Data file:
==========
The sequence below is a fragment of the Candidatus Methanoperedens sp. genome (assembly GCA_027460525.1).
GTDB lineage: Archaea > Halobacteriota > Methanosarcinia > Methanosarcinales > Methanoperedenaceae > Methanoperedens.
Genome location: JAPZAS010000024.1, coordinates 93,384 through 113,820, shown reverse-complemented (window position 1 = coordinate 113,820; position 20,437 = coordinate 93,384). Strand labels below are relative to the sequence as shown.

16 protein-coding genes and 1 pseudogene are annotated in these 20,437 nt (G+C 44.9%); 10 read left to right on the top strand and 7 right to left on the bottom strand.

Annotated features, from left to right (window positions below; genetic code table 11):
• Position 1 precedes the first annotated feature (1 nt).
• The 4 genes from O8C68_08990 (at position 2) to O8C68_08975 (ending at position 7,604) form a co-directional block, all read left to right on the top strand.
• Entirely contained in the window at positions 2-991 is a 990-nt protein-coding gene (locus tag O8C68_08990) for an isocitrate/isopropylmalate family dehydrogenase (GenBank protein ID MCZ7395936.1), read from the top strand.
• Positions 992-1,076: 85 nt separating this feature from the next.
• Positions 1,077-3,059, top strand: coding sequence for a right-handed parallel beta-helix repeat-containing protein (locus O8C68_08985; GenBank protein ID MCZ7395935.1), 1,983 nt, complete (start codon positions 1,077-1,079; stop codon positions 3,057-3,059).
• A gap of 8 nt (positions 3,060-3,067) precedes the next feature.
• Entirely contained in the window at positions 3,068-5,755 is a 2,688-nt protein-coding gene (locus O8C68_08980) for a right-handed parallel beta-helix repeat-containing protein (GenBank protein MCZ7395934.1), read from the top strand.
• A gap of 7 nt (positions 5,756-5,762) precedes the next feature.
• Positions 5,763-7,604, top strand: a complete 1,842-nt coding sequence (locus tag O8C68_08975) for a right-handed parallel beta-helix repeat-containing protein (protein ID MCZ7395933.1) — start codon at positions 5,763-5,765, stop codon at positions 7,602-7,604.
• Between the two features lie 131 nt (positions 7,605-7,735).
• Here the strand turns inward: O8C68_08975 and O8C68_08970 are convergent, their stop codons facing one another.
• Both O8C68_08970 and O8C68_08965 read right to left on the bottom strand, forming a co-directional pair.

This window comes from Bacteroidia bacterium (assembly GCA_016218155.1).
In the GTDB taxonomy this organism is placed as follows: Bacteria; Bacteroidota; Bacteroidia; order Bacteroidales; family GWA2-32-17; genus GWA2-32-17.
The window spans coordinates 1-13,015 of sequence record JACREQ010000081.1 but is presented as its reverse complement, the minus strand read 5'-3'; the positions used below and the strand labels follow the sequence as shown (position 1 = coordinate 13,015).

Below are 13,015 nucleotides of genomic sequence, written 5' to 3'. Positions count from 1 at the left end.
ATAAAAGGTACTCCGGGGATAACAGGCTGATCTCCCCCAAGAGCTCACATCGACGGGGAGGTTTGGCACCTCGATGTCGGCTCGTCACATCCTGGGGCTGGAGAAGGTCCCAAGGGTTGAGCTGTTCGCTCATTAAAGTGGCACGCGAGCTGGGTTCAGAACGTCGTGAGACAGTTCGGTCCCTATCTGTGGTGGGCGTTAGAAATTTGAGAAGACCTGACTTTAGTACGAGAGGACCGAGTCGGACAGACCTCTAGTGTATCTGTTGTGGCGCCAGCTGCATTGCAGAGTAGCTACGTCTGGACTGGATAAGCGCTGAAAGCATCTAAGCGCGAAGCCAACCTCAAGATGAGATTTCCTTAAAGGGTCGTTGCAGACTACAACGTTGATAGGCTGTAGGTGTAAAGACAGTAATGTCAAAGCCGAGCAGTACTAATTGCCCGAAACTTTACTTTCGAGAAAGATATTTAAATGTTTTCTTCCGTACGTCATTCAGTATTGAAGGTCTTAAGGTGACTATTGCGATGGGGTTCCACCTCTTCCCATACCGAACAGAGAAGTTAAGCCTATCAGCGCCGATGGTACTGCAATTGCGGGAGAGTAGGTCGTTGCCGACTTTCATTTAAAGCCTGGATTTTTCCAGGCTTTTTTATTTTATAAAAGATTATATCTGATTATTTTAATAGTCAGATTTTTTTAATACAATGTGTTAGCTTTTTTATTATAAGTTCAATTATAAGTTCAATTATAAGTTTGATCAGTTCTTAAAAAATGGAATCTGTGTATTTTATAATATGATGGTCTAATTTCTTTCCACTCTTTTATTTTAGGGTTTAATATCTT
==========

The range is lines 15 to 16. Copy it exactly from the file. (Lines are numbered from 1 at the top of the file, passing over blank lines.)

• Between the two features lie 131 nt (positions 7,605-7,735).
• Here the strand turns inward: O8C68_08975 and O8C68_08970 are convergent, their stop codons facing one another.